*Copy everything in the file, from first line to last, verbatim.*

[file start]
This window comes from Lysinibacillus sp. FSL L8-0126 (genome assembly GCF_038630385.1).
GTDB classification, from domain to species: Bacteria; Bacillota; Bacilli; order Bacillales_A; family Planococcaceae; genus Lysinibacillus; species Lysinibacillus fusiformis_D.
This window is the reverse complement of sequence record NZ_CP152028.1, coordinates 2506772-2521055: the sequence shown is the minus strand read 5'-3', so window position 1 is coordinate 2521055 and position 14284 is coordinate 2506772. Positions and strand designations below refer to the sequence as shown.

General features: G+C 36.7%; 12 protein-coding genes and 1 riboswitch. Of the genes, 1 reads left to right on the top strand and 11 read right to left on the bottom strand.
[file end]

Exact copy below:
This window comes from Lysinibacillus sp. FSL L8-0126 (genome assembly GCF_038630385.1).
GTDB classification, from domain to species: Bacteria; Bacillota; Bacilli; order Bacillales_A; family Planococcaceae; genus Lysinibacillus; species Lysinibacillus fusiformis_D.
This window is the reverse complement of sequence record NZ_CP152028.1, coordinates 2506772-2521055: the sequence shown is the minus strand read 5'-3', so window position 1 is coordinate 2521055 and position 14284 is coordinate 2506772. Positions and strand designations below refer to the sequence as shown.

General features: G+C 36.7%; 12 protein-coding genes and 1 riboswitch. Of the genes, 1 reads left to right on the top strand and 11 read right to left on the bottom strand.